Control of Substances Hazardous to Health - COSHH Level 2 (VTQ)

47 videos, 1 hour and 58 minutes

Course Content

Biological agents

Video 20 of 47
2 min 5 sec
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There are special regulations in respect of handling of a substance that is a biological agent, as it poses special risk to workers and the environment far more than we can cover on this course. COSHH covers these agents, and their handling and special risk assessment planning is needed in accordance with the regulations. Any biological agent which appears in the classification list approved by the Health and Safety Commission 13, referred to as the Approved List of biological agents is categorised as being in the hazard group specified there. The agency-approved Code of Practice defines biological agents as substances like microorganisms such as bacteria, virus and fungi, microscopic infections in the form of larger parasites, and also cell cultures containing harmful properties, for example, if they could cause infection, allergy, toxicity or otherwise create a hazard to human health.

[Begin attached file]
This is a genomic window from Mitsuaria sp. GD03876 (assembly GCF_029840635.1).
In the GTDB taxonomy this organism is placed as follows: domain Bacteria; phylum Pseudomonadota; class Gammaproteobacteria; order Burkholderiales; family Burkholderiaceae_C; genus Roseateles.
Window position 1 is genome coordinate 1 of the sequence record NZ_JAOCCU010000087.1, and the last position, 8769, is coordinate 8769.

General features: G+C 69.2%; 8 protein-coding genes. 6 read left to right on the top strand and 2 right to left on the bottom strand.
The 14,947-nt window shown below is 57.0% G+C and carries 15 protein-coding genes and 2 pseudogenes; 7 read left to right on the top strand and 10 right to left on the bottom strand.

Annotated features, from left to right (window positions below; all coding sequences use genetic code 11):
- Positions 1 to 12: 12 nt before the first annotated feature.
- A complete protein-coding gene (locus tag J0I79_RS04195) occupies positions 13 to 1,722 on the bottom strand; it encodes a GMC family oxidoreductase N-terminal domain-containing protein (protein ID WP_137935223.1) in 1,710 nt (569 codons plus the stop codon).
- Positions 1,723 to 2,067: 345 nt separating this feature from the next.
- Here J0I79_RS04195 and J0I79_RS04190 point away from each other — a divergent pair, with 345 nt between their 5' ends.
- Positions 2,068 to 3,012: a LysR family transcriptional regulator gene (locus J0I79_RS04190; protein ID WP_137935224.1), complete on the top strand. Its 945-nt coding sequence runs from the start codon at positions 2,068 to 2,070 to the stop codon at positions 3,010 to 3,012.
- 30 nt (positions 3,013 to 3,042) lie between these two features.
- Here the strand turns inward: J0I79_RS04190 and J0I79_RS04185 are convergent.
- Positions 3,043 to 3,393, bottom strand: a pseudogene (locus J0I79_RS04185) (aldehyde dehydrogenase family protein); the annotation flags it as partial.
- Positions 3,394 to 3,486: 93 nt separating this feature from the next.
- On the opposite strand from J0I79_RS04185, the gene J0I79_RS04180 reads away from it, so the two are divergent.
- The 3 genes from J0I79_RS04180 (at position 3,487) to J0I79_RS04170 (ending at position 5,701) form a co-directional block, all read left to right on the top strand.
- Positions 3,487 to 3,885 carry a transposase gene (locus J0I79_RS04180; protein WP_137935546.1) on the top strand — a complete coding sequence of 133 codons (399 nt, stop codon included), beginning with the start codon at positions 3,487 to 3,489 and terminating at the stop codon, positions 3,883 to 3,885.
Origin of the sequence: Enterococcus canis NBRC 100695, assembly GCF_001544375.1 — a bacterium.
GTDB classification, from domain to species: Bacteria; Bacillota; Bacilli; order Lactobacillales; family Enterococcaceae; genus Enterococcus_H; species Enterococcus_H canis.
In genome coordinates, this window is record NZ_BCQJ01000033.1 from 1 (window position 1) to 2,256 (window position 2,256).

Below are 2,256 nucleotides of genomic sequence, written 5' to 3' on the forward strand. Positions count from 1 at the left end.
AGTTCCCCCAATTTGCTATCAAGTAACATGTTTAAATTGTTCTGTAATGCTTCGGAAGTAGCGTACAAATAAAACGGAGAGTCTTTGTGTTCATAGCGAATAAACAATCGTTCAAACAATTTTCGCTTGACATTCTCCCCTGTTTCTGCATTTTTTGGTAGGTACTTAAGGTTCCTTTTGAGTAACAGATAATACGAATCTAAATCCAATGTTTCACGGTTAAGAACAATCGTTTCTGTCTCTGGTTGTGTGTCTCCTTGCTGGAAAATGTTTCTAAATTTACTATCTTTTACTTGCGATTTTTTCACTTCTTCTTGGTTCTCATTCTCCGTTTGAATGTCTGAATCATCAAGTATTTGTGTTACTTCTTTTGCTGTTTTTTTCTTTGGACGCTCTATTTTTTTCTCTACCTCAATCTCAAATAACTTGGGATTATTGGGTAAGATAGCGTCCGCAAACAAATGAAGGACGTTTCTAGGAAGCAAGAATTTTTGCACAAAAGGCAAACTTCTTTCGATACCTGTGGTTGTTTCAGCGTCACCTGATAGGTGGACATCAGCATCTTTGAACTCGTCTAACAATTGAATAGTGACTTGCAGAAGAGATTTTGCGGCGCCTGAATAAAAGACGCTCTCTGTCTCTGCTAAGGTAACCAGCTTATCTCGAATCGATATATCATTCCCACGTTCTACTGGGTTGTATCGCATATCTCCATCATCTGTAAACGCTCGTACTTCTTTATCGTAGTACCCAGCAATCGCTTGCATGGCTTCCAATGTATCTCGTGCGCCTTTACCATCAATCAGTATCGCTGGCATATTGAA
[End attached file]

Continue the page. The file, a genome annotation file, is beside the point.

Nucleic acid is not a biological agent, however, it can still be a substance hazardous to health. In such cases, the more general provisions outlined in COSHH would apply. Biological agents are classified into different hazard groups according to their ability to cause infection in healthy humans, the severity of disease that may result, the risk of what that infection could spread into the community, and the availability of vaccines and effective treatment.

Some biological agents are not infectious, but may have the toxic, allergenic, or other harmful properties. While a non-infectious biological agent may be classified as low-hazard agent, substantial control measures may still be needed for it depending on other harmful properties it has. For example, if it has toxic properties, then COSHH would apply. Correct and effective risk assessments is needed when dealing with any biological agent.